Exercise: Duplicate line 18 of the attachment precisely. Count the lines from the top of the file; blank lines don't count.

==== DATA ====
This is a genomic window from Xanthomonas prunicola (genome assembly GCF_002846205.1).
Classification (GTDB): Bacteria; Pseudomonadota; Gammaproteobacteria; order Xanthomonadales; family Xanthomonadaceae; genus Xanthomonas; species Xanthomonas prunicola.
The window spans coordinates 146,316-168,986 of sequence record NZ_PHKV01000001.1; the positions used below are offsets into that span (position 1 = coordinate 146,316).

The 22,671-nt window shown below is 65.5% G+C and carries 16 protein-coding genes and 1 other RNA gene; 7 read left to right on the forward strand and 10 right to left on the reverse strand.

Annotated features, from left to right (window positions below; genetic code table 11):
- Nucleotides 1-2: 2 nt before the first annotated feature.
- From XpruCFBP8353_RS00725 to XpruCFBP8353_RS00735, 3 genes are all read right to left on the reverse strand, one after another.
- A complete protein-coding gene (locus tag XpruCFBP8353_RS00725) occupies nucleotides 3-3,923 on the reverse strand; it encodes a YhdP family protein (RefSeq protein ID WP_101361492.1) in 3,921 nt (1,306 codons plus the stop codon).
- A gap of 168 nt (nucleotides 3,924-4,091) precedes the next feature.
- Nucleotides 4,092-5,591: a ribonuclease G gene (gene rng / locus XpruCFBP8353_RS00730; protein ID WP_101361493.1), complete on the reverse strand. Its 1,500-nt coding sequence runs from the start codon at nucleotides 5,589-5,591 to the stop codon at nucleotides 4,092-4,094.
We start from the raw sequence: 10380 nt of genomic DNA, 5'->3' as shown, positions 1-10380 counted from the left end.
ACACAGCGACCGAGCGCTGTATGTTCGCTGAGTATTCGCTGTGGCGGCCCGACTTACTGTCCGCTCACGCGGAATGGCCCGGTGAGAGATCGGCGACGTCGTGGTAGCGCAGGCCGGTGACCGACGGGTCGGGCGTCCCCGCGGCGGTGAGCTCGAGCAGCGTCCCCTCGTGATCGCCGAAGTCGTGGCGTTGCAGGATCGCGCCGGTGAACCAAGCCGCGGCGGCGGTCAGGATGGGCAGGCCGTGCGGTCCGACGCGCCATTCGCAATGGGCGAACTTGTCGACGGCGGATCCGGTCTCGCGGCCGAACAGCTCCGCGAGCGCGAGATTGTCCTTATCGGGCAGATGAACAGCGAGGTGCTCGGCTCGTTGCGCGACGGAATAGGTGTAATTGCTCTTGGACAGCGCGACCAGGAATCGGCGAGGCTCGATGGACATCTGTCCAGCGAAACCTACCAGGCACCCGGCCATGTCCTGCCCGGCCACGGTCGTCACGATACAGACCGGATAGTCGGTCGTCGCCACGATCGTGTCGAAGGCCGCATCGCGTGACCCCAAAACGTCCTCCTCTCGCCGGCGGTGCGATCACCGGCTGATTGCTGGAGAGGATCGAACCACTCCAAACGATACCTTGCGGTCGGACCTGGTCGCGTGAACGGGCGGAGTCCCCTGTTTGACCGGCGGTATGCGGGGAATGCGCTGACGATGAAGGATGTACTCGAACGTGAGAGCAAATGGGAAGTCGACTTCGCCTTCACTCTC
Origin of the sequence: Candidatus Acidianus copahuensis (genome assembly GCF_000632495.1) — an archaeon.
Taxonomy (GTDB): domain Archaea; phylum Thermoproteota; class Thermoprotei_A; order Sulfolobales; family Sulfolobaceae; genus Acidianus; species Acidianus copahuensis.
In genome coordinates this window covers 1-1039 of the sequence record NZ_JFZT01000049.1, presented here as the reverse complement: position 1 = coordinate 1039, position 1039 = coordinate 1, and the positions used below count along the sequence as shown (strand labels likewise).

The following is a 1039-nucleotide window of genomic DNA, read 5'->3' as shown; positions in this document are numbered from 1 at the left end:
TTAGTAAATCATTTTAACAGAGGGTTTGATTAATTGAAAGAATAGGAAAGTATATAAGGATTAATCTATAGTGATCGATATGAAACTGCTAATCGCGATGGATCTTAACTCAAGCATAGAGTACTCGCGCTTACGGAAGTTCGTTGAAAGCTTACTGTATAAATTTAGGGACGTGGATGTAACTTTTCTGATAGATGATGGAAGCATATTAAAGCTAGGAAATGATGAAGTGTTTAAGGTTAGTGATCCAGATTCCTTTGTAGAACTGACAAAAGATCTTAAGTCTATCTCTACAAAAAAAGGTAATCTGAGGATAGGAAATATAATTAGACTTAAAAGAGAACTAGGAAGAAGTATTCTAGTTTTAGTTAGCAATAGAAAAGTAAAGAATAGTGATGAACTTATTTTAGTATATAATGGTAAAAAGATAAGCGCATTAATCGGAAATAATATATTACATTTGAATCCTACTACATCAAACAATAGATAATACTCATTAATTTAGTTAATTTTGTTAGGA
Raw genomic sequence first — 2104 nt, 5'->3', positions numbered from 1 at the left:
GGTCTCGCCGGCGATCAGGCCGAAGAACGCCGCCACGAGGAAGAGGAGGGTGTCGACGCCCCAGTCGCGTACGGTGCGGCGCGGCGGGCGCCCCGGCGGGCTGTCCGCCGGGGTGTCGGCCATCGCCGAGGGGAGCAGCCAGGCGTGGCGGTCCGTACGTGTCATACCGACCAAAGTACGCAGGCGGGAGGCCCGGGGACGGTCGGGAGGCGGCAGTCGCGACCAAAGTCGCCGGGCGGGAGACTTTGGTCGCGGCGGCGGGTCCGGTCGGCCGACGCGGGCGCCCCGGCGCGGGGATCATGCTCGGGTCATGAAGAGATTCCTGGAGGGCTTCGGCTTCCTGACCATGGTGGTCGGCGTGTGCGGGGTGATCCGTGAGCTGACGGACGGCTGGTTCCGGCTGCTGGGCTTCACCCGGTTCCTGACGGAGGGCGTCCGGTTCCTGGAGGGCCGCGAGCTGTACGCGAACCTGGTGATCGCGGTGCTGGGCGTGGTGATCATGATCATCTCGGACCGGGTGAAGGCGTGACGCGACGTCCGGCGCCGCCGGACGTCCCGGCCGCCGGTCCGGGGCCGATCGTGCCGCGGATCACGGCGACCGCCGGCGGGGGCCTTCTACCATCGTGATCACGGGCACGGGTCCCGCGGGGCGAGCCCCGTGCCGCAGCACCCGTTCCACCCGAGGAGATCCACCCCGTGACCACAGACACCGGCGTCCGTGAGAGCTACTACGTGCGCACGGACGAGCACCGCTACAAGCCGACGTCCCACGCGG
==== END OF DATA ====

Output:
Raw genomic sequence first — 2104 nt, 5'->3', positions numbered from 1 at the left: